On Oct. 15, however, a United States Customs and Immigrations Service official approved giving Datthuyawat a green card, making him and Knutson one of the first binational gay couples to have their marriage recognized by federal government officials. Officials denied Datthuyawat’s petition for a green card in January.

When the U.S. Supreme Court struck down the Defense of Marriage Act on June 26, foreign-born gay and lesbian partners of American citizens had legal ground to petition for a green card. The fear of deportation is justifiable for immigrant same-sex couples who don’t have their papers. The Sacramento Bee reported Luxembourger Pascale Fusshoeller was ordered to be deported after a traffic stop earlier this month and is battling to stay in the U.S. with her American-born wife.

The USCIS said it is now processing same-sex marriages the same way as opposite-sex unions and does not differentiate by orientation. However, length of marriage remains a factor. If a couple has been married for less than two years, the government will subject them to more scrutiny to ensure there is no marriage fraud. That can work against same-sex couples who could not marry legally or were reluctant to come forward and publicize the nature of their unions.

—  Steve Ramos

My favorite image of the summer

Favorite image

There always a lot of good photos to enjoy over the course of a year, but perhaps my favorite — and certainly of the summer — is this one from the Associated Press, which says so much with so little. (It also reminds me of another iconic photo, which you can see after the jump.)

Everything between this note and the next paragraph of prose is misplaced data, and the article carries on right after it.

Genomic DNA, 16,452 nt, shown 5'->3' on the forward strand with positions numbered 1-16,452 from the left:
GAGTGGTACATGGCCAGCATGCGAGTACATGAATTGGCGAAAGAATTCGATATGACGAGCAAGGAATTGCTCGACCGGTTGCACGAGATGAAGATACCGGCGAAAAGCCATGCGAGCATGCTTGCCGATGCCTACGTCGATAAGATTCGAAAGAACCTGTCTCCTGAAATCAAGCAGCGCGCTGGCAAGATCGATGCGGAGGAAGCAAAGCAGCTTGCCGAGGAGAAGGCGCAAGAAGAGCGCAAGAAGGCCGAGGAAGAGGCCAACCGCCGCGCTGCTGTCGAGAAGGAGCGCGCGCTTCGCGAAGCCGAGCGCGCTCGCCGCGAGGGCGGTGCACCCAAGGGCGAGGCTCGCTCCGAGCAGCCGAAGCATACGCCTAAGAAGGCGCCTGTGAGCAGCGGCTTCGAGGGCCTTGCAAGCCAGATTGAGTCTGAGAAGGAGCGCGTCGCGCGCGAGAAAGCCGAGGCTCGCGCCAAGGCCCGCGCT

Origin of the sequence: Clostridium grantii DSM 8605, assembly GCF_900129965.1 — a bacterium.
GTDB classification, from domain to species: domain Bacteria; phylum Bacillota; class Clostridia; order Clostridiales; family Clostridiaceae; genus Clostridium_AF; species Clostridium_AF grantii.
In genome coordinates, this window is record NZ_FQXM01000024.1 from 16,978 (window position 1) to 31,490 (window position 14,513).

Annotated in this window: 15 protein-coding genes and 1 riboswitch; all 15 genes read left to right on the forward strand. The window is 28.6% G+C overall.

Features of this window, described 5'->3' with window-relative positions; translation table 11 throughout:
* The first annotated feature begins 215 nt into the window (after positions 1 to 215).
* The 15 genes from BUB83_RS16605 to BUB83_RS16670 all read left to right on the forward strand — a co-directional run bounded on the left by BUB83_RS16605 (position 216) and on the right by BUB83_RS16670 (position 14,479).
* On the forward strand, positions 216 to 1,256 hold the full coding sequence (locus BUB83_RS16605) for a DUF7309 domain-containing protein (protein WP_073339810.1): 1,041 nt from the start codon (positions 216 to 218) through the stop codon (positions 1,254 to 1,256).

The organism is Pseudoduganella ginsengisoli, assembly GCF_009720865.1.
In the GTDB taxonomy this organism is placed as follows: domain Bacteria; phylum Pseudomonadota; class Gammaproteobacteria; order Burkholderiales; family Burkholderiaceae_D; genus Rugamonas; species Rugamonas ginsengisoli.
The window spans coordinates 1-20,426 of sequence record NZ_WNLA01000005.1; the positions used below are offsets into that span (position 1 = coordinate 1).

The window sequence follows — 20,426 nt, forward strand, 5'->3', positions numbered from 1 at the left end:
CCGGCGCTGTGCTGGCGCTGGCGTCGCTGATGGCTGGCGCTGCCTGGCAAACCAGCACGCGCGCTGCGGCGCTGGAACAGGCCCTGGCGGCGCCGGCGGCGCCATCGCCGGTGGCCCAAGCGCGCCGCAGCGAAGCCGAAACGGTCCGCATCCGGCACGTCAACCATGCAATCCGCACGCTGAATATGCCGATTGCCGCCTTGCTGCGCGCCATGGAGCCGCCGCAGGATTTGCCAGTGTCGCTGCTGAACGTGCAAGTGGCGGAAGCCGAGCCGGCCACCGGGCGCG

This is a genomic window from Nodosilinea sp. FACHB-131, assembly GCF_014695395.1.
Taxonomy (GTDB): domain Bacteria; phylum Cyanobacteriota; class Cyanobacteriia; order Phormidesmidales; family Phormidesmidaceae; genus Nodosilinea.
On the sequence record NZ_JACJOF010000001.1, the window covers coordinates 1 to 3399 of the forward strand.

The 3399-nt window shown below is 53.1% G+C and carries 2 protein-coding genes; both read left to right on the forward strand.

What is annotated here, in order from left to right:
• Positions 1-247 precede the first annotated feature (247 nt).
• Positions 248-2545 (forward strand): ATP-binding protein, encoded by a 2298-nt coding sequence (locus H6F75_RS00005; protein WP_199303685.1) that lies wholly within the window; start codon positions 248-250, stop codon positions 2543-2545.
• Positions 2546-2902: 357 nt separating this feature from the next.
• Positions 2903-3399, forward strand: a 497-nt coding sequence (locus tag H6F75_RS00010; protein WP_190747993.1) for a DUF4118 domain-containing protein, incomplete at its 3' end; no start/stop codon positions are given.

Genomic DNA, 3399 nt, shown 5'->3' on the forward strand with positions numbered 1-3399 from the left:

—  Arnold Wayne Jones

Oklahoma couples sue for marriage equality

Oklahoma couple suing for marriage equality

Oklahoma couple suing for marriage equality

Alliance Defending Freedom, a Christian legal group, is defending the Tulsa County Clerk’s Office against a lawsuit involving marriage equality because a federal appeals court ruled the governor and attorney general have no standing.

Two lesbian couples from Oklahoma, including one married in California, challenged the state’s ban on same-sex marriage as unconstitutional.

They believe the Defense of Marriage Act ruling bolsters their case. The case was filed in federal court in Tulsa in 2004 where it has been stalled. However, they are challenging the section of DOMA that still stands, allowing one state to refuse to recognize a marriage performed in another state.

Now that the DOMA ruling has been issued, attorneys for the couples are urging U.S. District Judge Terence Kern to rule in the case.

A number of cases are working their way through the courts. According to the blog Hunter of Justice, a Nevada and a Hawaii case are farthest along. In addition to the Oklahoma case, a Michigan and a North Carolina challenge to marriage bans are in federal courts. New cases have been filed in Virginia and Pennsylvania, Illinois, New Jersey and New Mexico state courts.

And an Ohio judge ruled in July that the state must recognize a recent Maryland marriage on a death certificate.

A story on the Oklahoma couple on Oklahoma News 9:

—  David Taffet

New York’s Comptroller has new tactic to help ExxonMobil evolve

DiNapoli.Thomas

Comptroller Thomas DiNapoli

Shareholder resolutions haven’t worked, so after the U.S. Supreme Court’s ruling striking down the Defense of Marriage Act, New York state Comptroller Thomas DiNapoli is trying a new tactic to force the ExxonMobil to adopt an LGBT-inclusive nondiscrimination policy.

In the past, DiNapoli has filed shareholder resolutions with ExxonMobil. As the sole trustee of the state’s $160 billion pension fund, he has some clout among many companies whose stock is in the fund. He has successfully negotiated changes in policies at about 30 of them.